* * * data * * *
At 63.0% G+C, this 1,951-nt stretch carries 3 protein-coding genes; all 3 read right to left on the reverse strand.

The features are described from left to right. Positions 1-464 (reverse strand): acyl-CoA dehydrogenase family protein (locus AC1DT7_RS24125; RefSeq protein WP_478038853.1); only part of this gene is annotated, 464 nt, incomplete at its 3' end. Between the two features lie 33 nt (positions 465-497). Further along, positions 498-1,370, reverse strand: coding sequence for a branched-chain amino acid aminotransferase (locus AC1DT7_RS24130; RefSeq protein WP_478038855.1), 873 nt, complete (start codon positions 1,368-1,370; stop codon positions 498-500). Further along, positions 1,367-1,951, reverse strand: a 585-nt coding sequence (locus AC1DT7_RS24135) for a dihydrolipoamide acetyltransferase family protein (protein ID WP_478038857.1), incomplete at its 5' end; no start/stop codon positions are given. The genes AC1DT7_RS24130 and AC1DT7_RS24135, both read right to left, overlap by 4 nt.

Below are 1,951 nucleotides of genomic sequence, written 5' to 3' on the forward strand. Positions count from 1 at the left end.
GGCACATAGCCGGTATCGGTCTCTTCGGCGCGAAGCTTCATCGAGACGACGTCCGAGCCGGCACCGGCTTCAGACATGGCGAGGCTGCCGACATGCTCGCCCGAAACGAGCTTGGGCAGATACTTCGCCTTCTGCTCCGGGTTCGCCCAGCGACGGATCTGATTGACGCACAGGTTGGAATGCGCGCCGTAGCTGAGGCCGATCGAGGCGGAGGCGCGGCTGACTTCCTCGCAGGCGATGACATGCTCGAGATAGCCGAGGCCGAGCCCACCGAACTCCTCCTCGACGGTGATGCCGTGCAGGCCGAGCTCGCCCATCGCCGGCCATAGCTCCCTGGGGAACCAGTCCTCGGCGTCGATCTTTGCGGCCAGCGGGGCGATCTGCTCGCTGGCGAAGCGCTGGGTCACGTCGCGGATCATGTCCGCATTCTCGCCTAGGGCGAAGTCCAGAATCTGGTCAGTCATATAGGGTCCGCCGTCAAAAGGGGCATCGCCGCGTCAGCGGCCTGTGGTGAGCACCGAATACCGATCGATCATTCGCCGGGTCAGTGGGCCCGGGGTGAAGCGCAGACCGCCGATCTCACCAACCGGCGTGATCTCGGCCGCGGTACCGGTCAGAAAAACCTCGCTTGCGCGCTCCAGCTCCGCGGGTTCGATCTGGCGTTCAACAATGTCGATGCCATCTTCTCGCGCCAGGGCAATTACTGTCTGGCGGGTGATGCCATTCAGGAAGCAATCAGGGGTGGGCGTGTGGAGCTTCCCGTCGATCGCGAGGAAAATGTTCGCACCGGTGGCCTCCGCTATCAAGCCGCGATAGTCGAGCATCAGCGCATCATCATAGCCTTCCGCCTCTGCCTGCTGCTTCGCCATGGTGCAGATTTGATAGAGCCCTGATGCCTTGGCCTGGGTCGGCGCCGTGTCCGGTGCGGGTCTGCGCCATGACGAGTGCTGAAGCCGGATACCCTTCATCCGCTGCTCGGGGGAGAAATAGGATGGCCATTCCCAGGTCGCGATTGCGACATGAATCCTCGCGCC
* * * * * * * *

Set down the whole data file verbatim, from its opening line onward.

At 63.0% G+C, this 1,951-nt stretch carries 3 protein-coding genes; all 3 read right to left on the reverse strand.

The features are described from left to right. Positions 1-464 (reverse strand): acyl-CoA dehydrogenase family protein (locus AC1DT7_RS24125; RefSeq protein WP_478038853.1); only part of this gene is annotated, 464 nt, incomplete at its 3' end. Between the two features lie 33 nt (positions 465-497). Further along, positions 498-1,370, reverse strand: coding sequence for a branched-chain amino acid aminotransferase (locus AC1DT7_RS24130; RefSeq protein WP_478038855.1), 873 nt, complete (start codon positions 1,368-1,370; stop codon positions 498-500). Further along, positions 1,367-1,951, reverse strand: a 585-nt coding sequence (locus AC1DT7_RS24135) for a dihydrolipoamide acetyltransferase family protein (protein ID WP_478038857.1), incomplete at its 5' end; no start/stop codon positions are given. The genes AC1DT7_RS24130 and AC1DT7_RS24135, both read right to left, overlap by 4 nt.

Below are 1,951 nucleotides of genomic sequence, written 5' to 3' on the forward strand. Positions count from 1 at the left end.
GGCACATAGCCGGTATCGGTCTCTTCGGCGCGAAGCTTCATCGAGACGACGTCCGAGCCGGCACCGGCTTCAGACATGGCGAGGCTGCCGACATGCTCGCCCGAAACGAGCTTGGGCAGATACTTCGCCTTCTGCTCCGGGTTCGCCCAGCGACGGATCTGATTGACGCACAGGTTGGAATGCGCGCCGTAGCTGAGGCCGATCGAGGCGGAGGCGCGGCTGACTTCCTCGCAGGCGATGACATGCTCGAGATAGCCGAGGCCGAGCCCACCGAACTCCTCCTCGACGGTGATGCCGTGCAGGCCGAGCTCGCCCATCGCCGGCCATAGCTCCCTGGGGAACCAGTCCTCGGCGTCGATCTTTGCGGCCAGCGGGGCGATCTGCTCGCTGGCGAAGCGCTGGGTCACGTCGCGGATCATGTCCGCATTCTCGCCTAGGGCGAAGTCCAGAATCTGGTCAGTCATATAGGGTCCGCCGTCAAAAGGGGCATCGCCGCGTCAGCGGCCTGTGGTGAGCACCGAATACCGATCGATCATTCGCCGGGTCAGTGGGCCCGGGGTGAAGCGCAGACCGCCGATCTCACCAACCGGCGTGATCTCGGCCGCGGTACCGGTCAGAAAAACCTCGCTTGCGCGCTCCAGCTCCGCGGGTTCGATCTGGCGTTCAACAATGTCGATGCCATCTTCTCGCGCCAGGGCAATTACTGTCTGGCGGGTGATGCCATTCAGGAAGCAATCAGGGGTGGGCGTGTGGAGCTTCCCGTCGATCGCGAGGAAAATGTTCGCACCGGTGGCCTCCGCTATCAAGCCGCGATAGTCGAGCATCAGCGCATCATCATAGCCTTCCGCCTCTGCCTGCTGCTTCGCCATGGTGCAGATTTGATAGAGCCCTGATGCCTTGGCCTGGGTCGGCGCCGTGTCCGGTGCGGGTCTGCGCCATGACGAGTGCTGAAGCCGGATACCCTTCATCCGCTGCTCGGGGGAGAAATAGGATGGCCATTCCCAGGTCGCGATTGCGACATGAATCCTCGCGCC